Malatesta quote 2

Since the publication of the Platform in 1926, anarchists have continued to debate which forms of organization are compatible with an anarchist vision of a free society. Some have championed various forms of direct democracy, whether in factory committees (Volume Two, Selection 59) or community assemblies (Volume Two, Selection 62). Others have followed Kropotkin, Voline and Malatesta in arguing in favour of more fluid, ad hoc organizations forming complex horizontal networks of voluntary associations (Volume Two, Selection 63; Volume Three, Selection 1).

Malatesta suggested that the Russian Platformists were “obsessed with the success of the Bolsheviks,” hence their desire “to gather the anarchists together in a sort of disciplined army which, under the ideological and practical direction of a few leaders, would march solidly to the attack of the existing regimes, and after having won a material victory would direct the constitution of a new society” (Volume One, Selection 115). But for those so inclined, there were other organizations for them to join, namely the various Communist Parties that were soon organized in Europe, Asia and the Americas under Russian tutelage.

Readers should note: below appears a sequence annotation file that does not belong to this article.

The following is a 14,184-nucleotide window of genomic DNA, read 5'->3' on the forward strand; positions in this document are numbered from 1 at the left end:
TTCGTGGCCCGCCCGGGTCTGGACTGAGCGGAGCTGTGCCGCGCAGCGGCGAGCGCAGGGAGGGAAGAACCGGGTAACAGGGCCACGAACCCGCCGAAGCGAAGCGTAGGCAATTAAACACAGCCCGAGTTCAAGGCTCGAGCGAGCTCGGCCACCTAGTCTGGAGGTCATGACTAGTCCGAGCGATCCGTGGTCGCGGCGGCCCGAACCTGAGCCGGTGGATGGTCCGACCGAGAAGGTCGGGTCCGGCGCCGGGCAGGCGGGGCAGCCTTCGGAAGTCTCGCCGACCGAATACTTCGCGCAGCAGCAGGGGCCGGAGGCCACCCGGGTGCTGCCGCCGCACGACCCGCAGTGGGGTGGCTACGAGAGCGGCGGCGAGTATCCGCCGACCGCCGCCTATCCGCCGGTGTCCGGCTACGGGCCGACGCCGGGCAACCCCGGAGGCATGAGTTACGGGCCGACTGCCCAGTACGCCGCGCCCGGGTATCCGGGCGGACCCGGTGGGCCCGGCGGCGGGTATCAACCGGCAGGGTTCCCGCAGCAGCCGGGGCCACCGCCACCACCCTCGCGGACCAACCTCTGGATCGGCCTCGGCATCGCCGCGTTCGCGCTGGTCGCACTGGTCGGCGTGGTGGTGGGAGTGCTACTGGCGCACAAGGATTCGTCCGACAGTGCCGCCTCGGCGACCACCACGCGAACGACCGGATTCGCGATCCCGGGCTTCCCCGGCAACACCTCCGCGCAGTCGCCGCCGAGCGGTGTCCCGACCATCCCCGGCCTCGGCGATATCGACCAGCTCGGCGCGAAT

Despite the creation of an anarcho-syndicalist International in early 1922 (Volume One, Selection 114), many anarchists and syndicalists, and the trade unions in which they were influential, affiliated instead with the Comintern (Communist International) and its related organizations. In addition, many anarchist and syndicalist groups and organizations were forcibly suppressed, by the Bolsheviks in Russia, the Fascists in Italy, the new “revolutionary” government in Mexico, military dictatorships in Portugal, Spain and Latin America, and the “democratic” government of the United States, which deported scores of radicals in 1919 (including Emma Goldman and Alexander Berkman), imprisoned Mexican anarchists like Ricardo Flores Magón, and enacted “criminal syndicalism” laws to prohibit revolutionary syndicalist speech and action.

Robert Graham

Anarchist-symbol-with-red-fists-1024x665

The 1917 Russian Revolution and the Factory Committees